Thrown into the middle of this already highly-charged atmosphere is the paranoia of "Control," as played by John Hurt, the head of the agency who is forced out in an attempt to uncover the name of a mole that results in a foreign mission that compromises one of his agents. The perceived bungling of this operation forces him, Smiley, and others into early retirement. Smiley is brought out of moth balls when it becomes clear to a senior minister that the mole may be real and is still at large.

With the task of playing Smiley, one of the most beloved characters in all of spy fiction, Gary Oldman makes the wise decision to build upon Guinness' portrayal rather than reinvent it. Guinness was famous for taking a part (whether Smiley or Obi Wan Kanobi) and paring his performance down more and more, removing as much expressivity as possible. What is somewhat amazing about Oldman's performance is that he is able to make Smiley even more stately, even more minimal than Guinness. His slow, quiet, terse movements and speech set the tone for the rest of the film, which allows major twists and turns to be communicated via subtle touches. The changes in Smiley's eye ware are sometimes the only clue we have to flashbacks, for example. Everything is as buttoned up and controlled as Smiley--or Oldman's performance of him.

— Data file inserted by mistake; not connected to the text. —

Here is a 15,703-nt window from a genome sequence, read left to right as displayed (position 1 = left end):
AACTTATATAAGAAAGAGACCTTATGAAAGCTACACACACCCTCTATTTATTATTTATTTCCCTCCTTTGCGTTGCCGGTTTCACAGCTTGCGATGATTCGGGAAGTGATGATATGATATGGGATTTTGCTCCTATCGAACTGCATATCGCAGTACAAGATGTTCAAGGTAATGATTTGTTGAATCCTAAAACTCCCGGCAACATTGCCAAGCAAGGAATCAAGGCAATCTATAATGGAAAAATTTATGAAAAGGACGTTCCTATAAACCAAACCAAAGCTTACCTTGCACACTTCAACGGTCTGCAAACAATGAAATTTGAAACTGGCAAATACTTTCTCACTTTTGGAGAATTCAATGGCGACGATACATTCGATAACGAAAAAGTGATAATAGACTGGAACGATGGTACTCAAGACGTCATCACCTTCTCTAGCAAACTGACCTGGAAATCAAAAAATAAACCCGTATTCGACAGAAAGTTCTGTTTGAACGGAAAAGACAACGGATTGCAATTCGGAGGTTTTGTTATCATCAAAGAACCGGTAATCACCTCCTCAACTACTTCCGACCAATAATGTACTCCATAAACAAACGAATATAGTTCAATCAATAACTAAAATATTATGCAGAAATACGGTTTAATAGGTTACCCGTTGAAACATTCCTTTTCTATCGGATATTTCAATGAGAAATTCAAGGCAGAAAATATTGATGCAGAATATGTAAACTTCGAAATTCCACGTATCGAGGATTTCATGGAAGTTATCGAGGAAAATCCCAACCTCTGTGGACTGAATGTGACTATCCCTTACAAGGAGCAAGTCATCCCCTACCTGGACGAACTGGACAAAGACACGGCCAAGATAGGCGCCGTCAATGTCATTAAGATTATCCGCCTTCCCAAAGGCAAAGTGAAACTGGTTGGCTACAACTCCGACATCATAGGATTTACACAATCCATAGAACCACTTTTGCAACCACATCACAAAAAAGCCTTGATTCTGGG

Smiley, however, like the Circus itself, is not what it seems and the conceit of the film is that the paranoia brought about by a mole is always already embedded in the very fabric of spying itself. The spies not only monitor the Russians (and everyone else in the Easter Bloc), but each other as well. The British are caught between the glare of the American cousins, whom they despise and want to impress at the same time, and the Russian counterparts, symbolized by their infamous leader, Karla, who dogs their every movement. Everyone looks for everyone else's weakness, and the spectre of a mole simply further personalizes the search. That is, spies are not just human, but more so. Their very humanity makes them vulnerable.